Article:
After the SolidWorks 2013 media day a couple weeks ago, we heard people coming out of the meeting saying that “solidworks handled it with class“, or something to that effect. Enough people said it, that it had the sound of being prompted.
When you’re on top, reacting to competition can only call attention to your competition. In this case, silence has nothing to do with class, it has more to do with fear. Fear that you could tip people off that there is another choice out there. I know first hand that there is a fair amount of information that users would find valuable, but SW withholds just because of fears of what the competition would do with it.
Second, when you lob a grenade into your customer’s idea of the future, and then clam up, I don’t think silence is classy in that situation either. Making a statement on media day doesn’t count as communication with customers, and it doesn’t make up for 3 years of silence. Further, avoiding what you know to be the real questions is just more of the same nonsense. It’s not like you don’t know what the questions are, and it’s not like you don’t know they aren’t important to customers. It’s just that you know your answers will not be satisfactory.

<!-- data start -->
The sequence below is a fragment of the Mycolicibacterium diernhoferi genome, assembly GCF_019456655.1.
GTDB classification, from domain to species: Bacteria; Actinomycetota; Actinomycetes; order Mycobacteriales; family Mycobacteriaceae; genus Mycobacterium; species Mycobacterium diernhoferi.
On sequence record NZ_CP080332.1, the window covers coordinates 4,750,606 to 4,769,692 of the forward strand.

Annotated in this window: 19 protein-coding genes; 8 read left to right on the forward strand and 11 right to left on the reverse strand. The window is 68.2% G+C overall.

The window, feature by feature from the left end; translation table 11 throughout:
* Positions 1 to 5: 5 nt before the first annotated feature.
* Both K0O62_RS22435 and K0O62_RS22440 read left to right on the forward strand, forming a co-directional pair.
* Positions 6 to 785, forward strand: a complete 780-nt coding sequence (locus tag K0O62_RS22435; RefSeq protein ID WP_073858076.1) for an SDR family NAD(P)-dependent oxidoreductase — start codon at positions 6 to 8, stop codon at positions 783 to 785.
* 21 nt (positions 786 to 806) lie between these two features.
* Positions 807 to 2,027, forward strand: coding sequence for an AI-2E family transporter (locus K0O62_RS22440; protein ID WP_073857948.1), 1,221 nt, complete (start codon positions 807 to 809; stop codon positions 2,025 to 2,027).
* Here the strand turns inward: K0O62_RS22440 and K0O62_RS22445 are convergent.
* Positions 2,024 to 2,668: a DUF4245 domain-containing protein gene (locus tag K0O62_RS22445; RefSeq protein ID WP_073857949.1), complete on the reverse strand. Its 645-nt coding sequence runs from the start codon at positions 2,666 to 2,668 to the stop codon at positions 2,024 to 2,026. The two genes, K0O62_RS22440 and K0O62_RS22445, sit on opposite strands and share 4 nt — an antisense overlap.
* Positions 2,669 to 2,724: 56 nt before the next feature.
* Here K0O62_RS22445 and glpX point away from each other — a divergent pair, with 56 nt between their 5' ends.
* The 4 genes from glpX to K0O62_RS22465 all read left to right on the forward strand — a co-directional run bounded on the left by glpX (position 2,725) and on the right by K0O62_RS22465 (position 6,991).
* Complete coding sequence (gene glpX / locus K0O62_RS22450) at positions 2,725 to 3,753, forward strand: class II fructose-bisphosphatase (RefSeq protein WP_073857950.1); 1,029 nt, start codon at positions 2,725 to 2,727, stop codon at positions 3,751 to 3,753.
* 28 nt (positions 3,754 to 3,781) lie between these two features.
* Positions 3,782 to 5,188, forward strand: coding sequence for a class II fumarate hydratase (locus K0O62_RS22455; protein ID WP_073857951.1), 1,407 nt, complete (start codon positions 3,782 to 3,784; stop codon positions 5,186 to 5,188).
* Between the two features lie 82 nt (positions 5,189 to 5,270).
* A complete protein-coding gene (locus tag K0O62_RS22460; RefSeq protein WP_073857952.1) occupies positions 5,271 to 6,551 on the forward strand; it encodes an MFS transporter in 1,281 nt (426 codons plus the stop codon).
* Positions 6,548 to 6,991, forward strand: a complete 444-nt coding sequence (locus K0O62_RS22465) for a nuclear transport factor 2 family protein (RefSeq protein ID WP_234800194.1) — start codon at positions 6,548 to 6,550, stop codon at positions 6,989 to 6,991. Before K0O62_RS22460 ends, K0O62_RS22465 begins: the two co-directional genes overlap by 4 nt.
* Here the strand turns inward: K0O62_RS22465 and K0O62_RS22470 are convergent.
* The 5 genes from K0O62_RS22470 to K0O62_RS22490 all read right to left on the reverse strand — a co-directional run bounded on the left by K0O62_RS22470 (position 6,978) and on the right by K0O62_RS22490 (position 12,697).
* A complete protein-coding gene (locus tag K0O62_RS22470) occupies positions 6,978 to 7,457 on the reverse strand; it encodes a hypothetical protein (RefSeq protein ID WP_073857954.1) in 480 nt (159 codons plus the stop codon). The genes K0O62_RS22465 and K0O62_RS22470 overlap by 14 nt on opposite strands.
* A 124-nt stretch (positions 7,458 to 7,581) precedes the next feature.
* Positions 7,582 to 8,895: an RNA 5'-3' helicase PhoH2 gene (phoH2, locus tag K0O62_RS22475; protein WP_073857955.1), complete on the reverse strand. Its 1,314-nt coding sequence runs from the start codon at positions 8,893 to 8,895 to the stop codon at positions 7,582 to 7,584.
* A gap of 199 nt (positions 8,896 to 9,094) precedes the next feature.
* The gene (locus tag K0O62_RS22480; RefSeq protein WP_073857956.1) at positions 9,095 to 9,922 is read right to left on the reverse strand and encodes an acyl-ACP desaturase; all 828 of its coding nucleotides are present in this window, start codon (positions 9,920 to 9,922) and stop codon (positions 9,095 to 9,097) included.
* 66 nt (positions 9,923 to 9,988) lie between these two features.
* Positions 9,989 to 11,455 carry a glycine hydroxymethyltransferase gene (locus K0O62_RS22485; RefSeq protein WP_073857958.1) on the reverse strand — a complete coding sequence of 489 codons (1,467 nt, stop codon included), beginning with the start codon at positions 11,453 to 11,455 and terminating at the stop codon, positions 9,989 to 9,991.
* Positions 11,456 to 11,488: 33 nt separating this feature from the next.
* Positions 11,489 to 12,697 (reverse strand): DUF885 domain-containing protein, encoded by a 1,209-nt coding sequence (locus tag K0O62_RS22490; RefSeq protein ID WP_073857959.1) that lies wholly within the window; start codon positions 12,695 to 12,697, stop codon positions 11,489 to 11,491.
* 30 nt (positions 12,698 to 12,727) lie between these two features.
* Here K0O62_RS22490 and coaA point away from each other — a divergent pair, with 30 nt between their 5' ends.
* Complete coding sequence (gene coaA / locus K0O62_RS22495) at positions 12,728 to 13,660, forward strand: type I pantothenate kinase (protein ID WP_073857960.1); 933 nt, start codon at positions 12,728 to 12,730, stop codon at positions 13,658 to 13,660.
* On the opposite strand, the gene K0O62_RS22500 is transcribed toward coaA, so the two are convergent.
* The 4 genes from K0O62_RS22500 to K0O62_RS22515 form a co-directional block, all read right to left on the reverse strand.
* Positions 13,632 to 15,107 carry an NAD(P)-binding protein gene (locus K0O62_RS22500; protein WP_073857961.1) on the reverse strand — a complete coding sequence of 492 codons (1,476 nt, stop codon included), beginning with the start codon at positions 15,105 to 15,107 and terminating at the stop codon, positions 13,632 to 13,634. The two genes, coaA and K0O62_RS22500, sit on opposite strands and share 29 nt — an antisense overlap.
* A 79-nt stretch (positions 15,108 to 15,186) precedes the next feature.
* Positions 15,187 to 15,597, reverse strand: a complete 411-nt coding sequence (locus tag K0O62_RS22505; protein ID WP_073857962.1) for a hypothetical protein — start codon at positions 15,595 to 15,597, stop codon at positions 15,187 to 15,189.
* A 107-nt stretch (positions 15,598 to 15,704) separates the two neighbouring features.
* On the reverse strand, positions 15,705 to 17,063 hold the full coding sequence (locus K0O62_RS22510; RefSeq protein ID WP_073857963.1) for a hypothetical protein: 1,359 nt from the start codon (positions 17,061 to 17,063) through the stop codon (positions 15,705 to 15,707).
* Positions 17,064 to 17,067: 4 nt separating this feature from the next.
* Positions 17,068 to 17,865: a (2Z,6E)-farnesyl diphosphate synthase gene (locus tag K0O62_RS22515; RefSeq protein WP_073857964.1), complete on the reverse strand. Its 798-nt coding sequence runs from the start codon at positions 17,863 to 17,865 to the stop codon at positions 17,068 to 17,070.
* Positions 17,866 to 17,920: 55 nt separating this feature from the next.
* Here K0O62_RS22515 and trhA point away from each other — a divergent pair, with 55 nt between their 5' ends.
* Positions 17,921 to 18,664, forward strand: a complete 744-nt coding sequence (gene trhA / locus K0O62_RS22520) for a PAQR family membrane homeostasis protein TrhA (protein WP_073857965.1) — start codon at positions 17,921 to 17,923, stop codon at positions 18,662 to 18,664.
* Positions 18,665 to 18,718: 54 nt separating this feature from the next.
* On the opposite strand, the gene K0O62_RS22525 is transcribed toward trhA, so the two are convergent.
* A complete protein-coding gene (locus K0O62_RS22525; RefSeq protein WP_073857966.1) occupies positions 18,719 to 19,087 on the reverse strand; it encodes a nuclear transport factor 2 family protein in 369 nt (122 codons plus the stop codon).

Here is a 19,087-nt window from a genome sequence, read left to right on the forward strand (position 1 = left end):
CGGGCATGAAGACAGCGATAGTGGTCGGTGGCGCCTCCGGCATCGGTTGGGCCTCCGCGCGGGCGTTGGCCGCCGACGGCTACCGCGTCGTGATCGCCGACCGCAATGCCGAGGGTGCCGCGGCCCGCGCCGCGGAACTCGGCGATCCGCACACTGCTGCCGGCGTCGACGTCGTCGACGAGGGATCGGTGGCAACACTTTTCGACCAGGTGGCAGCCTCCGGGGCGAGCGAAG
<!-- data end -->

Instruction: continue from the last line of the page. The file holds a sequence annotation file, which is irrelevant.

Third, I’ve had a couple of individuals make overtures at communication, and then not follow through. That is definitely not classy.
And finally, there are a couple of individuals who take a lot of sniping shots at critics. And that isn’t classy.
I do give SW credit for the information that did come out of media day. Thankfully I didn’t have to travel and waste a couple days to get a canned demo and a couple of newsworthy sentences. I’m not sure you can blame them for only saying what they know you will like, stopping short of telling the rest of the story.
Now I don’t claim to value “class” much. It’s a perception more than anything, and I think there are other things that are far more valuable. Honesty for example. But this is a company that wants you to think that starving you for information is a good thing.